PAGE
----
Objectives Coronavirus disease 2019 (COVID-19) pandemic has been associated with a great level of psychological distresses in people around the world. This study aims to assess the prevalence of depression, anxiety and stress among COVID-19 patients and identify the associated factors, in Herat Province of Afghanistan.
Methods This cross-sectional study was conducted on 459 hospitalized patients between May and September 2021. Data was collected with a structured questionnaire on depression, anxiety and stress scale, which was the validated Dari-version. Chi-square test was adopted to analyze the associations of the prevalence of the mental disorders and the factors.
Results The mean age of participants was 38.05; 51.9% (238/459) were male and 84.1% (386/459) were married. Median scores for depression, anxiety and stress were 5.0, 8.0, and 10.0, respectively. Gender, general health condition, nutritional status, COVID-19 clinical manifestation and concurrent comorbidities (except diabetes and hypertension) were significantly associated with mental disorders; while association between marital status and these psychological disorders was not significant. Moreover, a significant difference was observed in the level of anxiety between healthcare workers and other respondents.
Conclusion This is the first study to report the high prevalence of depression, anxiety and stress among COVID-19 patients in Herat, which indicates the negative effect of mental health for COVID-19 patients globally and highlights the need for urgent and appropriate interventions to improve mental health of people during the pandemic.
The coronavirus disease 2019 (COVID-19) was first reported in Wuhan City of China at the end of 2019.1 On 11 March 2020, the disease which is caused by the severe acute respiratory syndrome coronavirus2 (SARS-CoV-2) was characterized as “pandemic” by the World Health Organization (WHO).2 In Afghanistan, the first case of COVID-19 was diagnosed on 24 February 2020, in Herat Province (hereafter referred as Herat).3,4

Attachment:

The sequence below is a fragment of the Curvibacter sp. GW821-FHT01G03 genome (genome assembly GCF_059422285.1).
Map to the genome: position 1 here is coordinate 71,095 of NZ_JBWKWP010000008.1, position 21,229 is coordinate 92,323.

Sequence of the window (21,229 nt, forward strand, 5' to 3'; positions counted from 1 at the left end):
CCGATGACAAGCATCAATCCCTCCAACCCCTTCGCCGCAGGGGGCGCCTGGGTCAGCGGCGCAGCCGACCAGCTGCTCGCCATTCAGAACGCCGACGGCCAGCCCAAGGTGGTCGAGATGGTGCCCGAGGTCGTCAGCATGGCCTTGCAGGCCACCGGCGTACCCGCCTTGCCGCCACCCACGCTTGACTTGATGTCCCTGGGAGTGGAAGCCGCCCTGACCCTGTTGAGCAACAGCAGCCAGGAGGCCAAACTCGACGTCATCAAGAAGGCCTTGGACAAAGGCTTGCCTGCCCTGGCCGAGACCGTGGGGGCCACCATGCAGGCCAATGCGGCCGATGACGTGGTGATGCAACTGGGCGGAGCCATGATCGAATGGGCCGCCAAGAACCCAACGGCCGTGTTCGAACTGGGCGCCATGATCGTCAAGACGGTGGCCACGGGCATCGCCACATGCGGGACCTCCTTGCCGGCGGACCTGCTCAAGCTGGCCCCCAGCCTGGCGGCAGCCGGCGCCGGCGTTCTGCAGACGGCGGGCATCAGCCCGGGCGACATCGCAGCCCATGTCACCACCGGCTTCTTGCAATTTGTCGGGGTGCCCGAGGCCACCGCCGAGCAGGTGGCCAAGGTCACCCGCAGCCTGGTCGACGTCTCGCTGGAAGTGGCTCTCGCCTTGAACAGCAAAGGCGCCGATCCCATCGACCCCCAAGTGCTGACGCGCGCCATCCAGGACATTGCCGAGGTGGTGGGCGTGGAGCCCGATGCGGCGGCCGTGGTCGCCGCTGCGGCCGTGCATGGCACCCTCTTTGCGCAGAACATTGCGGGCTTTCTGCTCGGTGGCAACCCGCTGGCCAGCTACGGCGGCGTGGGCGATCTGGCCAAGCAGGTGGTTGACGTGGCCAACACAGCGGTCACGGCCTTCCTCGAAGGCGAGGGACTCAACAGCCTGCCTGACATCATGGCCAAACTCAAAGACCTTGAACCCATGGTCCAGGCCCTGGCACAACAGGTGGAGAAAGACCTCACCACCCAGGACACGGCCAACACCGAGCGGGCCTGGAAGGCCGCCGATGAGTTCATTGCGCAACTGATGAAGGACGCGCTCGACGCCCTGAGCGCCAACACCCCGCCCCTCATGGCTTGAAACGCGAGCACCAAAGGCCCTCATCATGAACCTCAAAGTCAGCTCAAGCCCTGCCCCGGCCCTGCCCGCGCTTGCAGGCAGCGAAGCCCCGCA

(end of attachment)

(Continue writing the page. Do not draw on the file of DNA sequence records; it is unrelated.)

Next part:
The pandemic rapidly spreads in the world, affecting more people day by day. As of 1 February 2022, over 360 million COVID-19 cases and 5.6 million deaths have been confirmed in the world, of which over 160 000 cases and 7 400 deaths come from Afghanistan.5
Due to the rapid spread and negative impacts on economy, health and well-being of people, many studies assessed the impact of COVID19 pandemic on psychological status of the patients, mainly including impulsivity, insomnia, cognitive impairment, persistent fatigue and mood disorders.6–10 Accumulating evidence suggests that COVID-19 can cause many mental illnesses such as depression, anxiety, stress and suicidal behavior.9–14 This highlighted the need for a thorough understanding of the magnitude of these mental illnesses during the pandemic.
Depression, anxiety and stress are very prevalent in general COVID19 patients in Herat. Females, those with poor health condition and poor nutritional status, those with apparent COVID-19 symptoms, and concurrent comorbidities were at higher risk of developing these mental disorders. Considering global research evidence, including this study, it seems that COVID-19 negatively affects the mental health of people around the world. Public health sectors and policy makers should pay particular attention to mental health of COVID-19 patients as well as health workers, and minimize the pandemic’s impact on mental health of all populations.